Eric Holder cries, "Race!"
is once again under fire from Republicans -- this time for pulling the
race card to dismiss critics of his tenure as attorney general.
The attorney general cited race in
explaining why a "more extreme segment" of his critics were going after
him. "This is a way to get at the president because of the way I can be
identified with him, both due to the nature of our relationship and, you
know, the fact that we're both African-American," Holder said in an
interview with The New York Times.
Holder has faced more congressional scrutiny than any member of President Obama's Cabinet. Calls for his resignation on Capitol Hill
have mounted as the investigation into the ATF's Fast and Furious
gunrunning probe intensifies. The Republican presidential candidates are
as united in calling for Holder's resignation as they are in calling
for the repeal of the federal health care overhaul.
Holder's Republican detractors have been
aggravated by the Justice Department's lawsuits against states pursuing
crackdowns on illegal immigrants, its decision to stop defending the Defense of Marriage Act in court and several other initiatives.
And Republicans rejected the notion that race had anything to do with it.
J.C. Watts, a former Republican congressman
from Oklahoma, told Fox News that the criticism of Holder appears to be
based on the Justice Department's actions.
"I think it's fair criticism. When you look
at Fast and Furious ... when you look at guns ending up in the hands of
drug lords and criminals south of the border, I think that's fair
criticism," he said.
Watts, who is black, cautioned against
jumping to cite race as a motivation for criticism, something he said
both parties are guilty of doing.
"I think it cheapens and it weakens the
legitimate claims of racism," he said. "I think racism is obviously
alive and well, but I think it cheapens it when we so quickly and in
such cavalier ways, we often jump to that. Now I'm not saying that the
attorney general's being cavalier. ... He probably honestly feels like
But a Justice Department official called the
criticism of Holder's comment a "distortion," noting that he was
talking about how he's identified with the president. In his New York Times interview,
Holder did not ascribe race as a factor for all his critics, just the
"extreme" ones. He accused his critics more generally of playing
"Washington gotcha" games and "construing things to make it seem not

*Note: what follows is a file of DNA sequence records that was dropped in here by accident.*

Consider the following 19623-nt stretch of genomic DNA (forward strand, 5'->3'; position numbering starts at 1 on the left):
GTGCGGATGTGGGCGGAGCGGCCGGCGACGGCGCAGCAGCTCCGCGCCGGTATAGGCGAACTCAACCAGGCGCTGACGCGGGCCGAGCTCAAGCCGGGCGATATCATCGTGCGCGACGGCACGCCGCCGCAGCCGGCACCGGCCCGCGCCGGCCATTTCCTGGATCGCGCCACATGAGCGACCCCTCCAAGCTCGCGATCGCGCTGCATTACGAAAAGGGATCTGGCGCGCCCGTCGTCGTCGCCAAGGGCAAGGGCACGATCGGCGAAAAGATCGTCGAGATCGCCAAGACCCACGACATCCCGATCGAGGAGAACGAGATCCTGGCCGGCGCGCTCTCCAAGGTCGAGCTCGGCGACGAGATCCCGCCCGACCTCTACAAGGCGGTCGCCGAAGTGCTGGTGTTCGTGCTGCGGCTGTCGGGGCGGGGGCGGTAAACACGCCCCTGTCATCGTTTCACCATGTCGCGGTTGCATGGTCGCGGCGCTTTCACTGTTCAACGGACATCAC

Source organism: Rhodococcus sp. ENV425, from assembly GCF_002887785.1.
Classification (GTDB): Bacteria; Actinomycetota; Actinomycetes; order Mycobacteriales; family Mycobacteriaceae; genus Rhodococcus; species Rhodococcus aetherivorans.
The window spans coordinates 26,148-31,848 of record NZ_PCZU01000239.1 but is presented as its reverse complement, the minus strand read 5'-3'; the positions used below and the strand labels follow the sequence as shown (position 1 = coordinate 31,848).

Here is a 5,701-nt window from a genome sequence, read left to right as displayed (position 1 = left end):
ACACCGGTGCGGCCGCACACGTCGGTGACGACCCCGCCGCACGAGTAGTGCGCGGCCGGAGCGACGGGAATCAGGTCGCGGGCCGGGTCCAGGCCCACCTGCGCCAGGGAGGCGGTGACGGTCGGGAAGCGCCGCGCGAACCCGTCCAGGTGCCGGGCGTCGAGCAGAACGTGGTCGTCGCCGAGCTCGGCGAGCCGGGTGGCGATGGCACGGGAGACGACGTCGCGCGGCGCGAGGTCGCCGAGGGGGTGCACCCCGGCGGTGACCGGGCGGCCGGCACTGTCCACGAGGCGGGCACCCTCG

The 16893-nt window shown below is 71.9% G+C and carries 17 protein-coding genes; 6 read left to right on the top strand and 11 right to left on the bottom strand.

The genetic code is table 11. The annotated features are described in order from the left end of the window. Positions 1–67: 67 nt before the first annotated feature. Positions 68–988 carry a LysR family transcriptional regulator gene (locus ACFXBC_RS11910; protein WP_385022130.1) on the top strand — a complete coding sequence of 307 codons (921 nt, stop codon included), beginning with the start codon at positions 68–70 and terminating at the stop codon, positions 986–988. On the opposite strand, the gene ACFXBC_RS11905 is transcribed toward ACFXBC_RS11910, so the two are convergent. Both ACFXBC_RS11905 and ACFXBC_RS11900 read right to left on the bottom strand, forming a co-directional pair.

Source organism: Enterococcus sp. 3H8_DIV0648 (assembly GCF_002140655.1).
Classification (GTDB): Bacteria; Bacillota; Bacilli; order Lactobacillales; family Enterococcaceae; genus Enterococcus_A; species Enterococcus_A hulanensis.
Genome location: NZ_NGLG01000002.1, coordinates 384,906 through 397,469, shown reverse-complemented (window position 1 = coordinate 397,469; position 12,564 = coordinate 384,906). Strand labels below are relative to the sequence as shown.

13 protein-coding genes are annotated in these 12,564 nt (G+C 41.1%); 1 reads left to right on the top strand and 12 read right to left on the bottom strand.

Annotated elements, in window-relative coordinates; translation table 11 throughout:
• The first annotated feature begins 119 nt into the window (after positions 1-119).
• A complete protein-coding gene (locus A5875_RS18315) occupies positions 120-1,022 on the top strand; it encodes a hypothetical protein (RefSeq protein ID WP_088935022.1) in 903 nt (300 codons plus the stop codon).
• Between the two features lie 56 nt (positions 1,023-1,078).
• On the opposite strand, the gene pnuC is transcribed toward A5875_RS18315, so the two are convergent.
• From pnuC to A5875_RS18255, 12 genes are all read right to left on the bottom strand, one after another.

quite what it was."
"As he said in that article, in testimony
and elsewhere, he believes some of the more extreme criticism is the
typical Washington 'gotcha' games -- which is unfortunate," the official
said. "A reading of that article and that comment makes clear that he
was referring to how he is identified with the president and sometimes
viewed as a stand-in for him as he is a member of his cabinet and they
have a lot in common. The position of attorney general has historically
been a target for partisan attacks and given the critical work that he
has been doing and the Department has been doing for the last three
years, it's no surprise that some are engaging in such tactics."
Dan Gerstein, a public relations consultant, said Holder's remarks were probably a reflection of his own "frustration."
But Gerstein questioned why the attorney
general would mention race when he could just as easily dismiss the
criticism of his tenure as a product of partisanship.
"Crying foul on race is something ... you
have to be really, really, really careful with when you're in a position
of power," Gerstein said. "To President Obama's credit, he doesn't do
that. ... (Holder) should take a cue from his boss."
Gerstein said Holder runs the risk of marginalizing himself with such a remark.
Rep. Allen West, R-Fla., said it looks like Holder is playing the "last card in the deck."
West told The Daily Caller
that Holder's "incompetence" is behind the criticism. "It has nothing
to do with your race -- it has everything to do with competence, with
your character and with your ability to lead the Department of Justice," West said.
Holder is not the only black Cabinet-level
official in the Obama administration. He's just the one who attracts the
most partisan scrutiny.
Holder, in testimony earlier this month,
decried the gun-walking tactics used in Operation Fast and Furious --
which was tied to the death of Border Patrol agent Brian Terry one year
ago, as well as the deaths of Mexicans south of the border. Holder has
claimed he did not learn about the operation until earlier this year.
He said at the hearing on Capitol Hill this
month that "nobody" in his department has lied, he and urged lawmakers
not to let the issue become a "political sideshow."
Despite Holder's appeals, the controversy is
not going away. Issa, chairman of the House Oversight and Government
Reform Committee, this week urged Holder to testify before his panel
Members of the Congressional Black Caucus meanwhile have been divided over the Fast and Furious scandal.
Rep. Elijah Cummings, D-Md., who is Issa's
Democratic counterpart on the Oversight and Government Reform Committee,
said in a CBS "Face the Nation" interview in October that while he
doesn't believe Holder knew about the operation early on, he supports
Cummings said he thinks Issa has turned the
probe into a "witch hunt" -- however, he said he wants a "responsible
and balanced investigation" and vowed to "pursue the facts wherever they
Rep. Hank Johnson, D-Ga., though, told The
Daily Caller earlier this month that the Fast and Furious fallout is a
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